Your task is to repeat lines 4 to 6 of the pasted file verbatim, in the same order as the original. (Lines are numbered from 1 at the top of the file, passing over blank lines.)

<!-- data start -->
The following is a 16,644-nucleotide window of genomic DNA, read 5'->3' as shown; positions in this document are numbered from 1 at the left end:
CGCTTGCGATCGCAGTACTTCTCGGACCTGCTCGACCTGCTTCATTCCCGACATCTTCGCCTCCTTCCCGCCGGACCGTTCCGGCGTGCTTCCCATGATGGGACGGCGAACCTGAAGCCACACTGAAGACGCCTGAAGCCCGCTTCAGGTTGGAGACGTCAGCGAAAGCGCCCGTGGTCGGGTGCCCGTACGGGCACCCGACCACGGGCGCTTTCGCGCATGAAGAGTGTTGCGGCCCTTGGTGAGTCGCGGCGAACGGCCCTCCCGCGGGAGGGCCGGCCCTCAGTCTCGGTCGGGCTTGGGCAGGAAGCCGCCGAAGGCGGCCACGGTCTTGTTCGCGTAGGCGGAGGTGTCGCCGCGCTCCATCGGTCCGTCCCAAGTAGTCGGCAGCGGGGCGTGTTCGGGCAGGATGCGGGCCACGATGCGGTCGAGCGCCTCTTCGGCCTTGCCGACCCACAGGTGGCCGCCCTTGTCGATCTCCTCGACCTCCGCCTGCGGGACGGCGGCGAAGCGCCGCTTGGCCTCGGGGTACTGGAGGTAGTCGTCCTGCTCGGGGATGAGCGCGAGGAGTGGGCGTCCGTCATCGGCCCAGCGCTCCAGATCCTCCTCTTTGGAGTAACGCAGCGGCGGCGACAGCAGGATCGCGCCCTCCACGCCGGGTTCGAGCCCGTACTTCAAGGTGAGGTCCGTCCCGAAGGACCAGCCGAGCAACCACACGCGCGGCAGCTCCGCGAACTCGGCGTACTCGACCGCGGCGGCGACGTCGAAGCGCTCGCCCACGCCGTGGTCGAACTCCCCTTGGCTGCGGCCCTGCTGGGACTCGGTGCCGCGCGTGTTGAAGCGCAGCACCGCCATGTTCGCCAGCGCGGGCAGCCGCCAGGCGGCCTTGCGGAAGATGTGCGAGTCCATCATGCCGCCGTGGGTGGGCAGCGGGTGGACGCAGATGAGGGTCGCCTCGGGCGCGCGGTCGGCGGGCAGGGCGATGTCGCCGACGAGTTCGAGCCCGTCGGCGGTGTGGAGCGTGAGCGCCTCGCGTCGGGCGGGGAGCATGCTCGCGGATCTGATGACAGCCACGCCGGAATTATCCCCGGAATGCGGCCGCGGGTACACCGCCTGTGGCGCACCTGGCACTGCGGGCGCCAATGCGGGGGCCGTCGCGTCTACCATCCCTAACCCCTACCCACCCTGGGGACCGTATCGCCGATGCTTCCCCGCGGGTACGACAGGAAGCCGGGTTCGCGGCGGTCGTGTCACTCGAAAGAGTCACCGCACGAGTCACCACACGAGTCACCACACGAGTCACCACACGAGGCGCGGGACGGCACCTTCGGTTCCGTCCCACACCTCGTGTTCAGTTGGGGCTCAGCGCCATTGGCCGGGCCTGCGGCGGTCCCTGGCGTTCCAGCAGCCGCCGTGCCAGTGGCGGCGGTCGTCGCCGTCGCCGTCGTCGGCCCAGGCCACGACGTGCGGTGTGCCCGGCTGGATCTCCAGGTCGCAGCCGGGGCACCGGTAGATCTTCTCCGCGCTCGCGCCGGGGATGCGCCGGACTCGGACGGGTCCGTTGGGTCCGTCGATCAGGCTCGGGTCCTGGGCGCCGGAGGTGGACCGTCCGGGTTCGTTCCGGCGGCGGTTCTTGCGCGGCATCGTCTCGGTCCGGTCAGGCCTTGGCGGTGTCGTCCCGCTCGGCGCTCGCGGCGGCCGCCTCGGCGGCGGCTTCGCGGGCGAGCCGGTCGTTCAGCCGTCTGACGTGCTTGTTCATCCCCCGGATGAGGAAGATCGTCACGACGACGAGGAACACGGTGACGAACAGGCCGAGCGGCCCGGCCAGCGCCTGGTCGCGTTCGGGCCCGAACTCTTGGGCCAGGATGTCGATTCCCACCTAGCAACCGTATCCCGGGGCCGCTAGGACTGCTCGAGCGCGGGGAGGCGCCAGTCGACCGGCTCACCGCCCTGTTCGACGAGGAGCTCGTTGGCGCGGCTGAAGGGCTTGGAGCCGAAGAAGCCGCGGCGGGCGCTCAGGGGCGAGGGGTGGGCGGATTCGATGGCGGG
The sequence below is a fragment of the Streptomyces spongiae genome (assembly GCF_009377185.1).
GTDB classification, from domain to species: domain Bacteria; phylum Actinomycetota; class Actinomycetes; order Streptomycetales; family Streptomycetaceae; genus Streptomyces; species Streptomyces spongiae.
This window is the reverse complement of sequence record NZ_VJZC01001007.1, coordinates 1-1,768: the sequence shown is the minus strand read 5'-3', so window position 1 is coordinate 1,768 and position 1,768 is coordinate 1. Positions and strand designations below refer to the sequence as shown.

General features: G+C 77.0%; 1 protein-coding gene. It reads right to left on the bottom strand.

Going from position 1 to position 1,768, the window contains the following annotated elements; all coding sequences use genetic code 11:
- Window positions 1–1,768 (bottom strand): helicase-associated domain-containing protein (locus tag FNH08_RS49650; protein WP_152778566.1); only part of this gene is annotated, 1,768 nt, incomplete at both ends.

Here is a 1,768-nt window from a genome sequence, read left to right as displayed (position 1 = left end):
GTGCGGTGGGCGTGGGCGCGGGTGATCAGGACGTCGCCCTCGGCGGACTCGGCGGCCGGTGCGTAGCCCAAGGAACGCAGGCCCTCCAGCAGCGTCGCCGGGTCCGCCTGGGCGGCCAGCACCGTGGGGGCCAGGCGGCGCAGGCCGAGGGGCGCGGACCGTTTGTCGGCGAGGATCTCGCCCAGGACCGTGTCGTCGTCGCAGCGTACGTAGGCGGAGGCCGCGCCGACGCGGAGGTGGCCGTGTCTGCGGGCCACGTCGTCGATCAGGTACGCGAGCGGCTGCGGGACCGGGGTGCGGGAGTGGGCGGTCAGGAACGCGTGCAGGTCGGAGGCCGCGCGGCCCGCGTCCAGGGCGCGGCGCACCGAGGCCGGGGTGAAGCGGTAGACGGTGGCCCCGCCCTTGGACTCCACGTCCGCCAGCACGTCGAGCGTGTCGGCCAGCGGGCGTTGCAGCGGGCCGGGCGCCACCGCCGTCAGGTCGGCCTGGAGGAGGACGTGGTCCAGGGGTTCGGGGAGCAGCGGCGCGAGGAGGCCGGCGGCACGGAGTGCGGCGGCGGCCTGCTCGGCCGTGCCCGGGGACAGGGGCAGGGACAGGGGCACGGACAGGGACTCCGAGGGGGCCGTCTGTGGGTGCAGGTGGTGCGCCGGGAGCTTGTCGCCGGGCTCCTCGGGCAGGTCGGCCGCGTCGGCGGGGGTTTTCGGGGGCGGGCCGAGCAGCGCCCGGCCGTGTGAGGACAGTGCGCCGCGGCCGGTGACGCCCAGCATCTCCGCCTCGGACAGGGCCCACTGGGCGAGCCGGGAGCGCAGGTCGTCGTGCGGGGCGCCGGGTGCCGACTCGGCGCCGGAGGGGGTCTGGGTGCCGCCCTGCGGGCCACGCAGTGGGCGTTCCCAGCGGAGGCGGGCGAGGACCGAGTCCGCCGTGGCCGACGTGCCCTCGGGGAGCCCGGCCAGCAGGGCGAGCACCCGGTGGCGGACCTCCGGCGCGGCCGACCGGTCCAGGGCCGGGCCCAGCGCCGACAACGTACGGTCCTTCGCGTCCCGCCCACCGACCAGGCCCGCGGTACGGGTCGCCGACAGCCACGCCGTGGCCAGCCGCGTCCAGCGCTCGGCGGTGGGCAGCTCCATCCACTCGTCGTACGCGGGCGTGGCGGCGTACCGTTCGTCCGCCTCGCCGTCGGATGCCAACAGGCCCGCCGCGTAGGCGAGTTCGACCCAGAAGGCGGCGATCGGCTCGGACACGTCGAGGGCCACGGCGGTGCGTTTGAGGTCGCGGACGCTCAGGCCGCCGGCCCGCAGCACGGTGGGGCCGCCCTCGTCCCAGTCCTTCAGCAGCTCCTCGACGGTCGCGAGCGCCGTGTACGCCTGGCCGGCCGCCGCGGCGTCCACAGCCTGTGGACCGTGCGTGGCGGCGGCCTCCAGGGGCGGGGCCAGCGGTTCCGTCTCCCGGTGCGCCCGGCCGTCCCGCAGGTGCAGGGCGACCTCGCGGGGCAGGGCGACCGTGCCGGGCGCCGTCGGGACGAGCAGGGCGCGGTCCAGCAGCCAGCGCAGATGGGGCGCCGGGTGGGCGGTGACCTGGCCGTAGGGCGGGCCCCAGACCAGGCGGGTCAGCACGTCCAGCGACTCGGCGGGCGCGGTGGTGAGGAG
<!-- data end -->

GTDB classification, from domain to species: domain Bacteria; phylum Actinomycetota; class Actinomycetes; order Streptomycetales; family Streptomycetaceae; genus Streptomyces; species Streptomyces spongiae.
This window is the reverse complement of sequence record NZ_VJZC01001007.1, coordinates 1-1,768: the sequence shown is the minus strand read 5'-3', so window position 1 is coordinate 1,768 and position 1,768 is coordinate 1. Positions and strand designations below refer to the sequence as shown.

General features: G+C 77.0%; 1 protein-coding gene. It reads right to left on the bottom strand.